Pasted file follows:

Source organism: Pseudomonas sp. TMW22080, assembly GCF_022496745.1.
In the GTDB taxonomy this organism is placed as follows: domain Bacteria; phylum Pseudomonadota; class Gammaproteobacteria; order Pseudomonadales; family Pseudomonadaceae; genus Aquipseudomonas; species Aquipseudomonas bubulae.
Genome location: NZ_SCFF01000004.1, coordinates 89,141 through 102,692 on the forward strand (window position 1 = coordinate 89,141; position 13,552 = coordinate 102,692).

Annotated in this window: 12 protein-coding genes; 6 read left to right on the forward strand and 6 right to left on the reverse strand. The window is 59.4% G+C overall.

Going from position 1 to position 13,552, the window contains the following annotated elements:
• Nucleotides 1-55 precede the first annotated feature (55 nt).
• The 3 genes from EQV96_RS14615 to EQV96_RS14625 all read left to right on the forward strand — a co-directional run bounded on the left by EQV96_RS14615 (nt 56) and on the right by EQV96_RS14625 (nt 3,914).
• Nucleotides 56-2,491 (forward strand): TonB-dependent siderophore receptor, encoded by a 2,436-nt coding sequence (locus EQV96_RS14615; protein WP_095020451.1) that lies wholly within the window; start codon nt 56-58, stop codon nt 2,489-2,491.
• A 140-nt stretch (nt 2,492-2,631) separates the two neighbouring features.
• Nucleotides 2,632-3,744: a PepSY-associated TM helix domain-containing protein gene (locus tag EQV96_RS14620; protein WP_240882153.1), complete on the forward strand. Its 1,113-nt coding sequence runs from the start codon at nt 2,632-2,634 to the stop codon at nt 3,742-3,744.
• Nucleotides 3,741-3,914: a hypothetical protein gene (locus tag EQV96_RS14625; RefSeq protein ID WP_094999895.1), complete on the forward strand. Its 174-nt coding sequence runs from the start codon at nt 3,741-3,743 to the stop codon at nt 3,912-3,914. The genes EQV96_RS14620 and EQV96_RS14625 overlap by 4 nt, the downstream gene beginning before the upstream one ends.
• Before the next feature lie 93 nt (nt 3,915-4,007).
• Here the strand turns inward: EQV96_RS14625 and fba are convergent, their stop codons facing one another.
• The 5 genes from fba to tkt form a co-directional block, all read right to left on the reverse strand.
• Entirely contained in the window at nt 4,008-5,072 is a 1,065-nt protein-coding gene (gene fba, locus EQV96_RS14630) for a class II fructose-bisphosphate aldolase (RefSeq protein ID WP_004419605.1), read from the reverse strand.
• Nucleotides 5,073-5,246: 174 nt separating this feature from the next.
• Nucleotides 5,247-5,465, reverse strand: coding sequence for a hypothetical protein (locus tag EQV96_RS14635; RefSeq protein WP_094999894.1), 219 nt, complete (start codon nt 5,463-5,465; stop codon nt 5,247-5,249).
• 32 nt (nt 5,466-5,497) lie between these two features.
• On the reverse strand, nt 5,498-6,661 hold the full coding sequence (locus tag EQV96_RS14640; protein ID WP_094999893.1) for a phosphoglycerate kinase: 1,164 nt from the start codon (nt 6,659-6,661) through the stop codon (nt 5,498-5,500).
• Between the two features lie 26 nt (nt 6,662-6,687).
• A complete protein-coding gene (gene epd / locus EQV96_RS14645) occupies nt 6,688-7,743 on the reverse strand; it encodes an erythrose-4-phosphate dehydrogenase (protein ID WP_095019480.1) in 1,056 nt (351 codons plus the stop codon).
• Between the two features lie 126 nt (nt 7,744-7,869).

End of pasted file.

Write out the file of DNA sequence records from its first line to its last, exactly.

Source organism: Pseudomonas sp. TMW22080, assembly GCF_022496745.1.
In the GTDB taxonomy this organism is placed as follows: domain Bacteria; phylum Pseudomonadota; class Gammaproteobacteria; order Pseudomonadales; family Pseudomonadaceae; genus Aquipseudomonas; species Aquipseudomonas bubulae.
Genome location: NZ_SCFF01000004.1, coordinates 89,141 through 102,692 on the forward strand (window position 1 = coordinate 89,141; position 13,552 = coordinate 102,692).

Annotated in this window: 12 protein-coding genes; 6 read left to right on the forward strand and 6 right to left on the reverse strand. The window is 59.4% G+C overall.

Going from position 1 to position 13,552, the window contains the following annotated elements:
• Nucleotides 1-55 precede the first annotated feature (55 nt).
• The 3 genes from EQV96_RS14615 to EQV96_RS14625 all read left to right on the forward strand — a co-directional run bounded on the left by EQV96_RS14615 (nt 56) and on the right by EQV96_RS14625 (nt 3,914).
• Nucleotides 56-2,491 (forward strand): TonB-dependent siderophore receptor, encoded by a 2,436-nt coding sequence (locus EQV96_RS14615; protein WP_095020451.1) that lies wholly within the window; start codon nt 56-58, stop codon nt 2,489-2,491.
• A 140-nt stretch (nt 2,492-2,631) separates the two neighbouring features.
• Nucleotides 2,632-3,744: a PepSY-associated TM helix domain-containing protein gene (locus tag EQV96_RS14620; protein WP_240882153.1), complete on the forward strand. Its 1,113-nt coding sequence runs from the start codon at nt 2,632-2,634 to the stop codon at nt 3,742-3,744.
• Nucleotides 3,741-3,914: a hypothetical protein gene (locus tag EQV96_RS14625; RefSeq protein ID WP_094999895.1), complete on the forward strand. Its 174-nt coding sequence runs from the start codon at nt 3,741-3,743 to the stop codon at nt 3,912-3,914. The genes EQV96_RS14620 and EQV96_RS14625 overlap by 4 nt, the downstream gene beginning before the upstream one ends.
• Before the next feature lie 93 nt (nt 3,915-4,007).
• Here the strand turns inward: EQV96_RS14625 and fba are convergent, their stop codons facing one another.
• The 5 genes from fba to tkt form a co-directional block, all read right to left on the reverse strand.
• Entirely contained in the window at nt 4,008-5,072 is a 1,065-nt protein-coding gene (gene fba, locus EQV96_RS14630) for a class II fructose-bisphosphate aldolase (RefSeq protein ID WP_004419605.1), read from the reverse strand.
• Nucleotides 5,073-5,246: 174 nt separating this feature from the next.
• Nucleotides 5,247-5,465, reverse strand: coding sequence for a hypothetical protein (locus tag EQV96_RS14635; RefSeq protein WP_094999894.1), 219 nt, complete (start codon nt 5,463-5,465; stop codon nt 5,247-5,249).
• 32 nt (nt 5,466-5,497) lie between these two features.
• On the reverse strand, nt 5,498-6,661 hold the full coding sequence (locus tag EQV96_RS14640; protein ID WP_094999893.1) for a phosphoglycerate kinase: 1,164 nt from the start codon (nt 6,659-6,661) through the stop codon (nt 5,498-5,500).
• Between the two features lie 26 nt (nt 6,662-6,687).
• A complete protein-coding gene (gene epd / locus EQV96_RS14645) occupies nt 6,688-7,743 on the reverse strand; it encodes an erythrose-4-phosphate dehydrogenase (protein ID WP_095019480.1) in 1,056 nt (351 codons plus the stop codon).
• Between the two features lie 126 nt (nt 7,744-7,869).